3D printed organ models are getting way better: Here’s how

University of Minnesota researchers are taking 3D printed organ models to the next level: They look and feel like the real thing, and integrated sensors help surgeons train. There’s even the potential that such artificial models may someday become the real deal – “bionic organs” used to replace damaged biological organs. The Minnesota researchers published

3D printing could make bionic skin possible: Here’s how

University of Minnesota researchers 3D printed tiny stretchable electronic sensory devices that could enable bionic skin for surgical robots – or a new class of wearables directly printed onto human skin. Their work appeared May 5 in the journal Advanced Materials. “This stretchable electronic fabric we developed has many practical uses,” said Michael McAlpine, a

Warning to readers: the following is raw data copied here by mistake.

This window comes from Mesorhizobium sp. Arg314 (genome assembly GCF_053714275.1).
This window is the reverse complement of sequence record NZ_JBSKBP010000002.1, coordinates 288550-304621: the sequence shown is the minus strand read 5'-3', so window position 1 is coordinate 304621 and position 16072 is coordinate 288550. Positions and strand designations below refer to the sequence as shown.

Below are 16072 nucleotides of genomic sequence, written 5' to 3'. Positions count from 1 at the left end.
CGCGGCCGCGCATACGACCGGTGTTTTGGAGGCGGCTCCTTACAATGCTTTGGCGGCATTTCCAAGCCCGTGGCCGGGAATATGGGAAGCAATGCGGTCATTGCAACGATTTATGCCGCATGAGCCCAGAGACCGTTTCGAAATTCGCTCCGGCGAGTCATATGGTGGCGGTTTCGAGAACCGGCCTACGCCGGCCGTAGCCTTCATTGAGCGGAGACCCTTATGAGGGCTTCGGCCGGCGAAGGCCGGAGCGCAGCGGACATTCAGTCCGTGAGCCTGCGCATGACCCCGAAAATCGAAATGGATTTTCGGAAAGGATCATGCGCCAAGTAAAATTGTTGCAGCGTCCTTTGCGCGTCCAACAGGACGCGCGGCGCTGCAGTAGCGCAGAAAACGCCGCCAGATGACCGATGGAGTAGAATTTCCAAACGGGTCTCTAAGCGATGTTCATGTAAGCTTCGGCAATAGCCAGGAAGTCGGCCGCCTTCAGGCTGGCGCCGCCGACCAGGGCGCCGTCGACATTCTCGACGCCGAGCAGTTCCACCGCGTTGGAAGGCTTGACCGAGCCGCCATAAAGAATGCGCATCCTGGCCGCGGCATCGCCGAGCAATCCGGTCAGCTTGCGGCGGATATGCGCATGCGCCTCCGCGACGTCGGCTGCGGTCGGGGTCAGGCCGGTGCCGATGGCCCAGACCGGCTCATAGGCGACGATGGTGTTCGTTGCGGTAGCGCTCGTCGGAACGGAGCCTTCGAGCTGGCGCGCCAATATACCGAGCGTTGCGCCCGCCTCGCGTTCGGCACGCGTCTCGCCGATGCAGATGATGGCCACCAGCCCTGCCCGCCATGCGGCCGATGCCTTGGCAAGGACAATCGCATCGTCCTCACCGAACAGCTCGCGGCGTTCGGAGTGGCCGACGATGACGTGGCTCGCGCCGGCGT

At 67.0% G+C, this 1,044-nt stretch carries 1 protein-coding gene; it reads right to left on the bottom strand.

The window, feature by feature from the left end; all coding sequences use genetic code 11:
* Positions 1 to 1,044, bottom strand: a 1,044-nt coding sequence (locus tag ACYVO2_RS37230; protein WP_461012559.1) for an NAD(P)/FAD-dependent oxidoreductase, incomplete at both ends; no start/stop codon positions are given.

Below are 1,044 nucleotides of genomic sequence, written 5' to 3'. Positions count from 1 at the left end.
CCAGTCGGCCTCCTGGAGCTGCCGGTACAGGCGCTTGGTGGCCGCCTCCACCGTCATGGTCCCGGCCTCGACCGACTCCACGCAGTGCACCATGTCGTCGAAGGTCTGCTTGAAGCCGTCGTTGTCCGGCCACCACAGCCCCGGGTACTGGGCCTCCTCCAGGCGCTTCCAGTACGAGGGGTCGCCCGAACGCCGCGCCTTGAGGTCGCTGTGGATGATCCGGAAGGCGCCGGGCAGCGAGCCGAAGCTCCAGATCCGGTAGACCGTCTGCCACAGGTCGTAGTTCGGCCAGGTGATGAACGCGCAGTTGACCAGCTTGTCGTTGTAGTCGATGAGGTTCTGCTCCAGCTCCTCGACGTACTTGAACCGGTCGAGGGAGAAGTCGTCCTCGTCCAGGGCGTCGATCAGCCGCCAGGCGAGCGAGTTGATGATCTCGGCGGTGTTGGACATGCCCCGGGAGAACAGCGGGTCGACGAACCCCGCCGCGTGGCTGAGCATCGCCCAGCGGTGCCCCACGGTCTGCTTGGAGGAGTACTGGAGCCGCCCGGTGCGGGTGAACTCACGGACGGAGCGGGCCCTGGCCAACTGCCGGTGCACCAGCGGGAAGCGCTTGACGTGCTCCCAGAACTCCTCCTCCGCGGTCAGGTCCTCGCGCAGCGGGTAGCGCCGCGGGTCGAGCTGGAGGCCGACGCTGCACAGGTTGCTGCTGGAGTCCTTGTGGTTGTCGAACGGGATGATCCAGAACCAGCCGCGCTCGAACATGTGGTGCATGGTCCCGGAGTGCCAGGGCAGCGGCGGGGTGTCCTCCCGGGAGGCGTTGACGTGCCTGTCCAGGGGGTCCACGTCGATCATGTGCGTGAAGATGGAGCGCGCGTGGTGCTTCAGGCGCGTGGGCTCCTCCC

These mind-controlled robotic arms don’t need brain implants

Researchers from the University of Minnesota have developed a non-invasive way to control robotic arms by purely thinking about how to move them. This innovation is a breakthrough and trumps previous brain-computer interfaces that required implants in the brain to record brain signals and control robotics. “This is the first time in the world that